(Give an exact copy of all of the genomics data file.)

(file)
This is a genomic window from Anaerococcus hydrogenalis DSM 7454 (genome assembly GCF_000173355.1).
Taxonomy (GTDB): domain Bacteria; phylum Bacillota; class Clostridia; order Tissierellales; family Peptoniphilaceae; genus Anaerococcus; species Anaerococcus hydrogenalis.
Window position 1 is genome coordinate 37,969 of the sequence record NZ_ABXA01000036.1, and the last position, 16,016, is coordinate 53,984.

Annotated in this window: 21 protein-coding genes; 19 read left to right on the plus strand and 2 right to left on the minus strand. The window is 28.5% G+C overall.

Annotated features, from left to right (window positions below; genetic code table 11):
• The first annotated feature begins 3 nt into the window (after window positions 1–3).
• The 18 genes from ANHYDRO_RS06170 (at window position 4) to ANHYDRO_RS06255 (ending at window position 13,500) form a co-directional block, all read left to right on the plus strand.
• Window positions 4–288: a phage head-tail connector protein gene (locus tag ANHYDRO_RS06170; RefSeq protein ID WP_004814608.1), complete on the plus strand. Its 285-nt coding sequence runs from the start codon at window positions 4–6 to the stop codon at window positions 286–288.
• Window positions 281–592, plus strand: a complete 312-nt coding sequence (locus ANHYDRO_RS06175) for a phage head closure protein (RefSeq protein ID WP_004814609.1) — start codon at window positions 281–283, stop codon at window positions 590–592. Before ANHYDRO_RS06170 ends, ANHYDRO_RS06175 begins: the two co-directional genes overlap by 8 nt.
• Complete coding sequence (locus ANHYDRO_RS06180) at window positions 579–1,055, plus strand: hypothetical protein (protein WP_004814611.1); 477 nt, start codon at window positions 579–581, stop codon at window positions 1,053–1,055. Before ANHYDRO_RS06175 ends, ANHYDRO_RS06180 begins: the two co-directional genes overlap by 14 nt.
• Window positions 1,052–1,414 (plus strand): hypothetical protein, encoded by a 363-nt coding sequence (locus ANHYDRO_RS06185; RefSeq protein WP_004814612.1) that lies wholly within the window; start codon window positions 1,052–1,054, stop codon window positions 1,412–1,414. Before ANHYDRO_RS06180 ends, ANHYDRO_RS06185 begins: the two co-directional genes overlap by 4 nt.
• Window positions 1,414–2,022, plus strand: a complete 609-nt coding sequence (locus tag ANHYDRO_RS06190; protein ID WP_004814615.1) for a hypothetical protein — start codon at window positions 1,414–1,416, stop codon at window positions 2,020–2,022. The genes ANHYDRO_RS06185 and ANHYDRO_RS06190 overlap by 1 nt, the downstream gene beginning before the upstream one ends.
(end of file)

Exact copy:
This is a genomic window from Anaerococcus hydrogenalis DSM 7454 (genome assembly GCF_000173355.1).
Taxonomy (GTDB): domain Bacteria; phylum Bacillota; class Clostridia; order Tissierellales; family Peptoniphilaceae; genus Anaerococcus; species Anaerococcus hydrogenalis.
Window position 1 is genome coordinate 37,969 of the sequence record NZ_ABXA01000036.1, and the last position, 16,016, is coordinate 53,984.

Annotated in this window: 21 protein-coding genes; 19 read left to right on the plus strand and 2 right to left on the minus strand. The window is 28.5% G+C overall.

Annotated features, from left to right (window positions below; genetic code table 11):
• The first annotated feature begins 3 nt into the window (after window positions 1–3).
• The 18 genes from ANHYDRO_RS06170 (at window position 4) to ANHYDRO_RS06255 (ending at window position 13,500) form a co-directional block, all read left to right on the plus strand.
• Window positions 4–288: a phage head-tail connector protein gene (locus tag ANHYDRO_RS06170; RefSeq protein ID WP_004814608.1), complete on the plus strand. Its 285-nt coding sequence runs from the start codon at window positions 4–6 to the stop codon at window positions 286–288.
• Window positions 281–592, plus strand: a complete 312-nt coding sequence (locus ANHYDRO_RS06175) for a phage head closure protein (RefSeq protein ID WP_004814609.1) — start codon at window positions 281–283, stop codon at window positions 590–592. Before ANHYDRO_RS06170 ends, ANHYDRO_RS06175 begins: the two co-directional genes overlap by 8 nt.
• Complete coding sequence (locus ANHYDRO_RS06180) at window positions 579–1,055, plus strand: hypothetical protein (protein WP_004814611.1); 477 nt, start codon at window positions 579–581, stop codon at window positions 1,053–1,055. Before ANHYDRO_RS06175 ends, ANHYDRO_RS06180 begins: the two co-directional genes overlap by 14 nt.
• Window positions 1,052–1,414 (plus strand): hypothetical protein, encoded by a 363-nt coding sequence (locus ANHYDRO_RS06185; RefSeq protein WP_004814612.1) that lies wholly within the window; start codon window positions 1,052–1,054, stop codon window positions 1,412–1,414. Before ANHYDRO_RS06180 ends, ANHYDRO_RS06185 begins: the two co-directional genes overlap by 4 nt.
• Window positions 1,414–2,022, plus strand: a complete 609-nt coding sequence (locus tag ANHYDRO_RS06190; protein ID WP_004814615.1) for a hypothetical protein — start codon at window positions 1,414–1,416, stop codon at window positions 2,020–2,022. The genes ANHYDRO_RS06185 and ANHYDRO_RS06190 overlap by 1 nt, the downstream gene beginning before the upstream one ends.